In its first forty years, the Afro-American Studies program had five permanent directors each of whom faced their own obstacles while contributing to the program’s development and evolution. Retention of a director itself was a major issue—it was difficult to attract black scholars to Maine, where the black community has always occupied a sliver of the state’s population. And because the program could only support one professor, it was challenging to develop a community of black scholars.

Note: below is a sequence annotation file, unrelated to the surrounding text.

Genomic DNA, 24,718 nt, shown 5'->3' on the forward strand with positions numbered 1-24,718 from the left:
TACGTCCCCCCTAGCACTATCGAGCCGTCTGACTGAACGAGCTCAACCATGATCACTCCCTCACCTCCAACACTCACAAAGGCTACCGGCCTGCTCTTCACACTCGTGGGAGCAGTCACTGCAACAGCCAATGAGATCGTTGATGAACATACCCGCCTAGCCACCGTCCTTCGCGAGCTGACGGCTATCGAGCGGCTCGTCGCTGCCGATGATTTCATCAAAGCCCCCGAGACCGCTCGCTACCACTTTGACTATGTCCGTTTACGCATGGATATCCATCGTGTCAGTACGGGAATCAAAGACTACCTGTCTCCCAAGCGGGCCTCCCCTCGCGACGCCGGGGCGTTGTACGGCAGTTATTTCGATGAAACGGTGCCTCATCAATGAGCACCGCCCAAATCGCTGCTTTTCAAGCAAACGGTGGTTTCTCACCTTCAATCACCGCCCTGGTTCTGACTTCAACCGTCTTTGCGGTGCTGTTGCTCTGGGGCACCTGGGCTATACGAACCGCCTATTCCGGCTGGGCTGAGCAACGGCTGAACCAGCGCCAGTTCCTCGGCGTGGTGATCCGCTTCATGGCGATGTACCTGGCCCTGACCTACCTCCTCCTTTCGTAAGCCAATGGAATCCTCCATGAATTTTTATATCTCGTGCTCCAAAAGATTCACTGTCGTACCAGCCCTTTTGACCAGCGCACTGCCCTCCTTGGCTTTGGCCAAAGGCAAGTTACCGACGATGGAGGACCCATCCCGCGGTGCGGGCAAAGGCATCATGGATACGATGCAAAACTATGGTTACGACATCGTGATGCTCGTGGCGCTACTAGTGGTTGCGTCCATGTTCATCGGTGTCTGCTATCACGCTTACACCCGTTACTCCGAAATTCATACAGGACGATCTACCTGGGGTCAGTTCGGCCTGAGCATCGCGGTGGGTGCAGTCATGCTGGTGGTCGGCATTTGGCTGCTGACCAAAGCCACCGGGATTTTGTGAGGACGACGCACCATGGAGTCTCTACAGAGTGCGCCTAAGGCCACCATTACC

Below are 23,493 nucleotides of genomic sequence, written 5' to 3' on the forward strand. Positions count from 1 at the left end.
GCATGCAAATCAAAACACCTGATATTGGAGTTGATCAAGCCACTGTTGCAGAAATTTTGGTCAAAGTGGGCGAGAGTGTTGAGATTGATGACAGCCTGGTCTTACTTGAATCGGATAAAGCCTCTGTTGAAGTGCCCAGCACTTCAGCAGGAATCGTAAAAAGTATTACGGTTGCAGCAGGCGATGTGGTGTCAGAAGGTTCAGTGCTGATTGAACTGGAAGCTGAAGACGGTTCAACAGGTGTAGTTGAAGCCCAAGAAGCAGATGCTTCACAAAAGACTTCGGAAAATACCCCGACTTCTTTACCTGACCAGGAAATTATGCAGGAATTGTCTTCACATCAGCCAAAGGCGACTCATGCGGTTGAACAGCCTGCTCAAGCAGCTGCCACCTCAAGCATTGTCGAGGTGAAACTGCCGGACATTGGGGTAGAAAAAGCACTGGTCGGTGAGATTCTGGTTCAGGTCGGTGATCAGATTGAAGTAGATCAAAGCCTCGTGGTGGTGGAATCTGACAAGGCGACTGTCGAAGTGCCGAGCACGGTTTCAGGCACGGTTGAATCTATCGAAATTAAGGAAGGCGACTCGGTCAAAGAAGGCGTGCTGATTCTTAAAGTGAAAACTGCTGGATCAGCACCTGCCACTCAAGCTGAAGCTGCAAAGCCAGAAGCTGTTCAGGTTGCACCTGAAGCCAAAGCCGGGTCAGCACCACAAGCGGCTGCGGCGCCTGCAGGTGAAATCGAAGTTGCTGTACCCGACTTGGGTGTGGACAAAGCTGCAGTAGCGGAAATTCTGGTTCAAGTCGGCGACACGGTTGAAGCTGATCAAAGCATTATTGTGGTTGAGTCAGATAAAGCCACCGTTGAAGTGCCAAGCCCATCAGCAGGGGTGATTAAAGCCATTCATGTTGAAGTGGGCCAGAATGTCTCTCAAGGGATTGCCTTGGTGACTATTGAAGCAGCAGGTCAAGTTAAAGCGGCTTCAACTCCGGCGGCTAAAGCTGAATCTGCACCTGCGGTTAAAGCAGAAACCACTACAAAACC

Reggie Lewis was the first director of Afro-American Studies. Virgil Logan ’69 met him one summer working at the Center for Urban Education in New York, and encouraged him to help start the program at Bowdoin. Within one year of directing the program, Lewis resigned in protest of the administration’s underfunding of AAS. To drive home his point, Lewis donated the entirety of African-American collection to the African American Center library, and that $500 in his remaining budgeted salary be given to the Society.